Chalkbrood and Honey Bees
Chalkbrood is a fungal disease that affects honey bees, attacking honey bee larvae. The condition is not dire, and healthy honey bee colonies can usually stave off a chalkbrood infection. Prevention is therefore the best method of control; maintaining a healthy hive and taking precautions not to spread fungal spores are important in controlling chalkbrood.
The disease is caused by the fungus Ascosphaera apis, which is primarily associated with both social and solitary species of bees. Bee larvae ingest the A. apis spores during feeding; the spores then germinate in the intestines of the larvae, developing into fungi. The fungi will initially compete with the larvae for food, gradually starving the larvae. As the fungi then go on to consume the larvae themselves, they eventually engulf the larvae in a cottony, white mycelia (a mass of branching filaments) that harden in the cell. These larvae eventually become shrunken, chalklike mummies that are whitish or grayish in appearance; coloration is irregular. If a hive is otherwise relatively healthy, worker bees themselves will dispose of mummified larvae, effectively containing the infection. However, if a hive is weakened by other factors, such as mites or other predators, it is more difficult for the workers to cope with an outbreak of chalkbrood, and the infection can destroy the colony.
Although chalkbrood can occur at any time, lower temperatures increase the chance of outbreaks. The springtime is a common season for chalkbrood, when the brood nest is expanding rapidly and the smaller size of the adult workforce makes it difficult to maintain a constant temperature in the hive. Low-lying, cool apiaries are more prone to catching the disease. High humidity, too, can aggravate outbreaks of chalkbrood. If you maintain good ventilation in your hives and periodically tip the hives forward so that rainwater can drain out, humidity levels in the hive can be better kept under control.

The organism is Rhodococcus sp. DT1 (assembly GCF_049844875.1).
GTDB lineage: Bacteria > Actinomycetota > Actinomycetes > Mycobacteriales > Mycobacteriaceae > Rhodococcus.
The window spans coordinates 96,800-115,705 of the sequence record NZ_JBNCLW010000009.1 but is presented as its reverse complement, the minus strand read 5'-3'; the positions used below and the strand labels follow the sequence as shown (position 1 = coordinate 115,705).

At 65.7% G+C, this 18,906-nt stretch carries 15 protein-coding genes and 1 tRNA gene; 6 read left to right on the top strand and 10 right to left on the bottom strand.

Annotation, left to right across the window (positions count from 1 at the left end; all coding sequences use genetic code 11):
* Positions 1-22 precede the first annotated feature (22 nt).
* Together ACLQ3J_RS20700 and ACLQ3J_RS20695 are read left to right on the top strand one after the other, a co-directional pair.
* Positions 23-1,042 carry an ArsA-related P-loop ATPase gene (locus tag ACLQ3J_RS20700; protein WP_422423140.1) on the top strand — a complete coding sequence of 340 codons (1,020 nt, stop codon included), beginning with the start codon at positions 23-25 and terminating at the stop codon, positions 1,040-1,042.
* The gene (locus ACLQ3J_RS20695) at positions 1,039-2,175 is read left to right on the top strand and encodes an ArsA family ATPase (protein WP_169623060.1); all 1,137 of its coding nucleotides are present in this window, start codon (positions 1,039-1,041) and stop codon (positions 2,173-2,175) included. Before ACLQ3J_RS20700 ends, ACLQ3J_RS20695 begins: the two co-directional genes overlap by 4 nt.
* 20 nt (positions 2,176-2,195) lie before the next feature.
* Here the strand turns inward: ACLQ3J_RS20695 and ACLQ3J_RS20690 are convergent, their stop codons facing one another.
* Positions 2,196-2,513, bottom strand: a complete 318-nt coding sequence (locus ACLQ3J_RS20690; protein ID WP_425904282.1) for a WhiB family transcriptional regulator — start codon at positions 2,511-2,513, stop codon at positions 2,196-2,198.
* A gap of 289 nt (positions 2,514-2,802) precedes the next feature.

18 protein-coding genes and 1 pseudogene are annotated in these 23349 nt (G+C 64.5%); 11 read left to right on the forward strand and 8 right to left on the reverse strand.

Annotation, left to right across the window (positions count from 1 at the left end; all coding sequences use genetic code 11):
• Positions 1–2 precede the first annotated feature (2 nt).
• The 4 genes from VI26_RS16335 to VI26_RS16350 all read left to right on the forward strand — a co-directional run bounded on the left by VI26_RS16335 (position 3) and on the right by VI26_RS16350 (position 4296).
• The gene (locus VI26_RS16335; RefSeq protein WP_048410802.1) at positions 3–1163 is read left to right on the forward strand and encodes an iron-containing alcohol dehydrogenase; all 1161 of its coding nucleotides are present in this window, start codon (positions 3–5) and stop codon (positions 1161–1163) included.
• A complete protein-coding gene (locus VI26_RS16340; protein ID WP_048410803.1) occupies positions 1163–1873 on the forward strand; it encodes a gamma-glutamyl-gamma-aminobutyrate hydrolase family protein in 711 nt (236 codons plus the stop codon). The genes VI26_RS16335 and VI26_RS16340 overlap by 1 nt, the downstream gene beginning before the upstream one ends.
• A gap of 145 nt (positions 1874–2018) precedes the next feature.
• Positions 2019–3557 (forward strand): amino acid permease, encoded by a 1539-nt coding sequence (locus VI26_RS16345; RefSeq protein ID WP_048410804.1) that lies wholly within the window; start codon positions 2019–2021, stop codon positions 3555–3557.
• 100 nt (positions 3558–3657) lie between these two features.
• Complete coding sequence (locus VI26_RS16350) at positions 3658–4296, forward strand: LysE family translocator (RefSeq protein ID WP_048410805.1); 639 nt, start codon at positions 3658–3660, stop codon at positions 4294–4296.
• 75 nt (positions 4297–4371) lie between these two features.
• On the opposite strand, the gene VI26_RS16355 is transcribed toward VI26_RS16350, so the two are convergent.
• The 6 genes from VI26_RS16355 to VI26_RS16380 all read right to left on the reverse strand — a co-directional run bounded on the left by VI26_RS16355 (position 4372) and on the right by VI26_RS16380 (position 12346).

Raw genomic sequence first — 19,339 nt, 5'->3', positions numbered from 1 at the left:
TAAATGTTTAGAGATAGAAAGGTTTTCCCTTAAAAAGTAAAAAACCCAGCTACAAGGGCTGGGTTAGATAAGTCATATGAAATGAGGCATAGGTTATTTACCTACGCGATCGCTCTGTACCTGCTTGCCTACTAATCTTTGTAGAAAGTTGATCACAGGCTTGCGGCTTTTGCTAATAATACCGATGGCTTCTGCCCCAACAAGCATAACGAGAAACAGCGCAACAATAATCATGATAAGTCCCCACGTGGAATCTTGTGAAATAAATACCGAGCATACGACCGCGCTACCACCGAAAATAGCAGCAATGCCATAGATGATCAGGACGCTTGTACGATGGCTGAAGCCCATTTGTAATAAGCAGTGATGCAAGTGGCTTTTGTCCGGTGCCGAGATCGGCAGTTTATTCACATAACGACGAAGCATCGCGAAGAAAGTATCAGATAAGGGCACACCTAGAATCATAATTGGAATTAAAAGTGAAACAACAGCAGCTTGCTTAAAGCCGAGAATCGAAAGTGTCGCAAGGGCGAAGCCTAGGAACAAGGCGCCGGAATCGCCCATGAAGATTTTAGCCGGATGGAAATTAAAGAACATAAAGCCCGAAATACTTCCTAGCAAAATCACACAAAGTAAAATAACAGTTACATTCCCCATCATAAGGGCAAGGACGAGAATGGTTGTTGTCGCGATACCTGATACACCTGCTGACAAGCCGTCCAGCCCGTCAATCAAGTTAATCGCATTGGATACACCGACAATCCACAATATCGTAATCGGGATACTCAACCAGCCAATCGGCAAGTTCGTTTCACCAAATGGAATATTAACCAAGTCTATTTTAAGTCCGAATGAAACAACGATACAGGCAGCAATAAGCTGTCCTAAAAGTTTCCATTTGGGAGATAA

Chalkbrood occurs worldwide and is spread by pollen, drifting bees, and contaminated equipment. Beekeepers themselves are often cited as the primary carriers of disease, through insufficient hive hygiene. There are no chemicals or other substances known to currently counteract the chalkbrood fungus, so the best measures against the disease are preventative. Old brood combs can act as depositories for chalkbrood spores, so replacing combs on a regular basis can help keep a hive clean. Providing new foundations for combs regularly also helps prevent incidences of Nosema virus and other pathogen-driven diseases. Also, keep all your equipment sterilized and clean, and remove any chalkwood mummies from the hive immediately. The mummies themselves are highly infectious, and spores from the mummies can reinfect colonies via stored food supplies or direct transport to larvae by bees working within the nest. You should completely destroy any frames that are heavily infected. Donâ€™t transfer frames that may be infected to other hives.
Some stocks of bees may be more resistant to chalkbrood than others. If your colony is susceptible, replacing the queen and thus adding new gene pools to the colony may help make the colony more resistant. If you have a regular supplier of bees and queens, discuss the issue with your dealer and get the best advice you can.
Although chalkbrood has been considered a relatively minor honey bee disease, it appears to be on the rise in the United States, particularly in subtropical climates such as Florida. Some specific areas have reported considerable infestations, reporting 30 percent or more of hives infected. Studies have suggested that the importation of pollen from abroad correlates with increased incidences of chalkbrood. Chalkbrood rarely kills off a colony, but the disease can considerably weaken a colony, thus reducing the honey surplus available for harvest by commercial beekeepers. However, proper hive maintenance and cleanliness should stave off most occurrences of the disease.
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